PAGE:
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Banking Regulation and Systemic Risk

  • Martin Summer

    ()

The term Systemic Risk belongs to the standard rhetoric of economic policy discussions related to the banking industry. Besides the goal of protecting small depositors, control of systemic risk is given as one of the main arguments for banking regulation. Various recent financial crises have increasingly focused the regulatory debate on issues of systemic risk and financial stability. There is, however, no generally accepted definition of systemic risk and the effectiveness and the economic consequences of various instruments of banking regulation that are intended to attenuate it are still only partially understood both theoretically and empirically. In this paper, we make an attempt to discuss some of the issues raised in this debate by reviewing recent contributions to the academic literature. Copyright Kluwer Academic Publishers 2003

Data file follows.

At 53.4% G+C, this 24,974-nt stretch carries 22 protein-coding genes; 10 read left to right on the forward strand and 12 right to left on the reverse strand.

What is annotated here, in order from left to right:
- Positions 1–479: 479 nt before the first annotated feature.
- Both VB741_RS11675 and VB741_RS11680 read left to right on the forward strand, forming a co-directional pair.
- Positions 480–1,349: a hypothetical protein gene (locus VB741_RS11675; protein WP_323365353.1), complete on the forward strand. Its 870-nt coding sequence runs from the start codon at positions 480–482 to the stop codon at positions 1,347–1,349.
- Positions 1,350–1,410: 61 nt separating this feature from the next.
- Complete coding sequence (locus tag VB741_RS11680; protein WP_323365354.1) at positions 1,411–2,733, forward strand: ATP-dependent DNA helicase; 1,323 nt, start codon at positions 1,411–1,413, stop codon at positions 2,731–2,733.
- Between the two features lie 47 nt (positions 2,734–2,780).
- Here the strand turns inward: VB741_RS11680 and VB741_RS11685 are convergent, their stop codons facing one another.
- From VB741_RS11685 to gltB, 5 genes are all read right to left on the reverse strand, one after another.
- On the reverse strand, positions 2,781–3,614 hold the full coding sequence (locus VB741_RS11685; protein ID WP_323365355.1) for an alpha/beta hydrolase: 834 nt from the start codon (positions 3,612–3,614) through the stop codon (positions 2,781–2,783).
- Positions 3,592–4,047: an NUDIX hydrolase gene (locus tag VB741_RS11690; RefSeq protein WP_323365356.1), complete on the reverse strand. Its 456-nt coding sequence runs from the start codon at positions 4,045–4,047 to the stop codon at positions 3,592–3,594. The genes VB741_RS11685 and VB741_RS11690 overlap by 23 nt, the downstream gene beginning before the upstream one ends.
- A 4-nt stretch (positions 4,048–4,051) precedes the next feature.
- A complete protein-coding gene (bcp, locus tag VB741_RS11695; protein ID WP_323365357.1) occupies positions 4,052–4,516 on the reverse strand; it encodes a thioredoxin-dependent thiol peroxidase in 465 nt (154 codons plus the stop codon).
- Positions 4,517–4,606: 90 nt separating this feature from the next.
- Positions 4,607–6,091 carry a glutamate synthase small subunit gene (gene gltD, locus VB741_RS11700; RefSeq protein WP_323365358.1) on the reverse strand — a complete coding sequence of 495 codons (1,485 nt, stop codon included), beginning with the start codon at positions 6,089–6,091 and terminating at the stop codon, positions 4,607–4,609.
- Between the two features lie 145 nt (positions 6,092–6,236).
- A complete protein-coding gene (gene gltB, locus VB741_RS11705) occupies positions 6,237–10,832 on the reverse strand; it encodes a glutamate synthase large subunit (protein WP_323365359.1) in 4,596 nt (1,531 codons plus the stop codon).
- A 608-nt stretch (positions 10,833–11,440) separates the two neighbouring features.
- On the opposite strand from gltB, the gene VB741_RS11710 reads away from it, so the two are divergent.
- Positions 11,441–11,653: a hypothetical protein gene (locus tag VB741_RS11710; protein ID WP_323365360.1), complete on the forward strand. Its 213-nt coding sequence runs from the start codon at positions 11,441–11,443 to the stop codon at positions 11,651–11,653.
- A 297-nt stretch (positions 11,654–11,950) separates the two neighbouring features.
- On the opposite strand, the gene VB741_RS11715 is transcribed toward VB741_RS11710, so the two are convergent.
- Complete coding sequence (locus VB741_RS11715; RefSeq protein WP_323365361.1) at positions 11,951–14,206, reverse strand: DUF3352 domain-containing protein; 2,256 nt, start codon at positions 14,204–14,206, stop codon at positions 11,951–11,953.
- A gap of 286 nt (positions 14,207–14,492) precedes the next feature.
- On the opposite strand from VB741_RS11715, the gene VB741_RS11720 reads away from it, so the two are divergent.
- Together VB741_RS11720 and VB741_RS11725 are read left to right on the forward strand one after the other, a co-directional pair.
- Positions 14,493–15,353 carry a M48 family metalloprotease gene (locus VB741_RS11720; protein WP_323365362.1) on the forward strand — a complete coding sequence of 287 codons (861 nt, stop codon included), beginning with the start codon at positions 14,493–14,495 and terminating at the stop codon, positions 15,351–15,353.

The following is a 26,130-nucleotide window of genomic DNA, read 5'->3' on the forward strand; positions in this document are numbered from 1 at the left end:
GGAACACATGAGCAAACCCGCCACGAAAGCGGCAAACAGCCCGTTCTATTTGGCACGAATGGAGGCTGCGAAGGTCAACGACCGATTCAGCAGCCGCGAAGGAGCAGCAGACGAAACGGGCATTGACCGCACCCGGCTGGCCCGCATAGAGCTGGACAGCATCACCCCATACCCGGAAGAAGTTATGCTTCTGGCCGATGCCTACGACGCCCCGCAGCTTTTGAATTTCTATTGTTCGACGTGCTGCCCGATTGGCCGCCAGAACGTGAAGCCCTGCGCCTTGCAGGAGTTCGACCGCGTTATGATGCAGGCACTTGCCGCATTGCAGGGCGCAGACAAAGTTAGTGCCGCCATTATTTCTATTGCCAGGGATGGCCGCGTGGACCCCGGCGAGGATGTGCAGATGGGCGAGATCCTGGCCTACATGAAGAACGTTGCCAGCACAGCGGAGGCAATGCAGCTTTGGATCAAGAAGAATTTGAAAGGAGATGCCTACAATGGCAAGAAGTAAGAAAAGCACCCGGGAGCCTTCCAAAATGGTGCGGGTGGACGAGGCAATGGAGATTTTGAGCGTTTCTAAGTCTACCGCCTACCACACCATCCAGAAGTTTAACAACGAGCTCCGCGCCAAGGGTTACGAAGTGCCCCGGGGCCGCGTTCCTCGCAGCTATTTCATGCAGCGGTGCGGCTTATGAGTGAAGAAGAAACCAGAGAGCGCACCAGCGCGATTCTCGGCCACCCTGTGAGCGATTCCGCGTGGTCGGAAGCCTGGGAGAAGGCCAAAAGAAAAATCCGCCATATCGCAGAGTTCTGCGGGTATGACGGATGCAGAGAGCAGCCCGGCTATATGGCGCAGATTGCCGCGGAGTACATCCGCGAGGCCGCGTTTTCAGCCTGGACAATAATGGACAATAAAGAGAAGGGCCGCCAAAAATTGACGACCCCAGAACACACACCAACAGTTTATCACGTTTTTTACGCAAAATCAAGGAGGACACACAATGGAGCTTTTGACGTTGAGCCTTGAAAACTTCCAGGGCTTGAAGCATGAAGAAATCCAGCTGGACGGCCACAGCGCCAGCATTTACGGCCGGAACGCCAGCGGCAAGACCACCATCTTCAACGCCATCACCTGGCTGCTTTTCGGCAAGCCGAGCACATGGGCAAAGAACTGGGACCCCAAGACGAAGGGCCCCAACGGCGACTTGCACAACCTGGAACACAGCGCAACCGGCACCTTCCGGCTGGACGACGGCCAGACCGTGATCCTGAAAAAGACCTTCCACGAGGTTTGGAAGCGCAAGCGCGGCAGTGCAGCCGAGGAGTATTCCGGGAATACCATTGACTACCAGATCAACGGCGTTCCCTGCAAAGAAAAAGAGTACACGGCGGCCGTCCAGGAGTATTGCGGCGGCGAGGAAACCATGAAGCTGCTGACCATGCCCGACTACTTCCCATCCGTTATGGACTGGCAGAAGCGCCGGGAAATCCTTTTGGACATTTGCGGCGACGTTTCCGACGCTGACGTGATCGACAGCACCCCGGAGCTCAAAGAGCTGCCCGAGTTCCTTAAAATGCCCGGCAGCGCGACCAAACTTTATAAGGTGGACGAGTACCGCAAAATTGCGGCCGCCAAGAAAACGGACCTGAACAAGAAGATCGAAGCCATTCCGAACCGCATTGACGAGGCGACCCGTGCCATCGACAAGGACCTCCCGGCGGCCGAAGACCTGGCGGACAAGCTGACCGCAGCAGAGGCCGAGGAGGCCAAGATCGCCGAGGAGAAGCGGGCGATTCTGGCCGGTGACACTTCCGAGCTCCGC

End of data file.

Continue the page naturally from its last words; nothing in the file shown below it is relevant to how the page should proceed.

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File URL: http://hdl.handle.net/10.1023/A:1021299202181
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Article provided by Springer in its journal Open Economies Review.

Volume (Year): 14 (2003)
Issue (Month): 1 (January)
Pages: 43-70

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Handle: RePEc:kap:openec:v:14:y:2003:i:1:p:43-70
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  9. Calem, Paul & Rob, Rafael, 1999. "The Impact of Capital-Based Regulation on Bank Risk-Taking," Journal of Financial Intermediation, Elsevier, vol. 8(4), pages 317-352, October.
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  18. Aghion, Philippe & Bolton, Patrick, 1992. "An Incomplete Contracts Approach to Financial Contracting," Review of Economic Studies, Wiley Blackwell, vol. 59(3), pages 473-94, July.
  19. Dirk Schoenmaker, 1992. "Institutional Separation between Supervisory and Monetary Agencies," FMG Special Papers sp52, Financial Markets Group.
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